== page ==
Childhood Respiratory Infections Linked With Celiac Disease

Findings published recently in the journal Pediatrics reported that the number of at-risk children – or those with relatives who have celiac disease – who go on to develop celiac disease seems to be increasing. And recently, Dr. Renata Auricchio, from the University of Naples Federico II in Italy, set out to understand why this might be the case.

Studies have pointed toward infections in childhood as a potential trigger of celiac disease in those who are genetically susceptible. For instance, a 2013 study found that the presence of rotavirus antibodies could predict the onset of celiac disease.

Similarly, in the Norwegian Mother and Child Cohort Study, children who had experienced 10 or more infections before reaching the age of 18 months had a significantly increased risk of developing celiac disease than children who had had four or fewer.

Many earlier investigations into infections and celiac disease relied on parental recall of infections and have included a general cross-section of the population. However, to gather more detailed information, the new study used a prospective cohort. In other words, the team studied a group of infants known to be at risk of developing celiac disease and followed them for 6 years.

As the authors explain, the study’s aim was “to explore the relationship between early clinical events (including infections) and the development of CD [celiac disease] in a prospective cohort of genetically predisposed infants.

Across the study, 6 percent of the children were diagnosed with celiac disease at the age of 3, 13.5 percent at age 5, and 14 percent by age 6. They also found that “[c]ompared with gastroenteritis, respiratory infections during the first 2 years of life conferred a twofold increase in the risk of developing CD [celiac disease].”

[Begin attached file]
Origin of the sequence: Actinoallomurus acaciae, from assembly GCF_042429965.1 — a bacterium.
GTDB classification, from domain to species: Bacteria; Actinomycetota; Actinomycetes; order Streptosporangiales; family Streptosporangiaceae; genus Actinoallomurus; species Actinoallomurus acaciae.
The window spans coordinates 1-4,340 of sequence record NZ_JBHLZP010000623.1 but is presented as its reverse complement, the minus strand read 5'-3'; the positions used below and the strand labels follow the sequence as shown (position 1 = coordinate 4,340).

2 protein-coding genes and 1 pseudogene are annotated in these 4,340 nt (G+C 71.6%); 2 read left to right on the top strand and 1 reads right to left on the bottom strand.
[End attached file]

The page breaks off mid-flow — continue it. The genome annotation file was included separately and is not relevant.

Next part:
When discussing how early infections might impact the later development of celiac disease, the authors write:
“It is possible that […] early infection stimulates a genetically predisposed immune profile, which contributes to the switch from tolerance to intolerance to gluten.”

More info:

Treated Malt Beer Still Not Safe For Celiacs

beer-not-gluten-freeMisinformation by bartenders and beer sellers is still prevalent, so routinely we feel it necessary to issue the following reminder.

NO beer made with malt is considered safe for people with celiac disease.  Not mainstream beers, and not enzyme treated beers. Examples include Estrella, Celia and Omission.

Current technology can not accurately measure the amount of gluten in beer. It doesn’t matter that the company says their beer tests at 3 ppm or 10 ppm, or whatever. We feel that those numbers are not reliable. Other people drinking the beer without apparent symptoms doesn’t make it safe.

Recognize that this restriction is just a bad part of having celiac disease and find your new drink.

Celiac Research Update February 2018

by Mark Johnson, CCA National

Would you eat bread with wheat flour, if it was safe? Scientists in the UK are experimenting with genetically modified wheat that does not include the gluten that would trigger a reaction in a celiac. It’s still very early in the game, and much gene work remains to be done, but wouldn’t that be exciting? Some trials with the new wheat are taking place in Mexico and Spain. It’ll be interesting to see the results? For more information about the GM wheat, please visit:

Researchers at the University of Toronto studied the blood work of nearly 3,000 people and found that celiac cases were undiagnosed approximately 90% of the time. Ahmed El-Sohemy, a professor of nutritional science at the University of Toronto, wanted to see whether celiac disease results in subpar nutrition because of poorer absorption of vitamins and minerals. To find out, he needed data on the frequency of undiagnosed celiac disease. The findings reinforced that celiac disease occurs in around 1% of the population, but the vast majority who have it do not know they have it. To read more, please visit: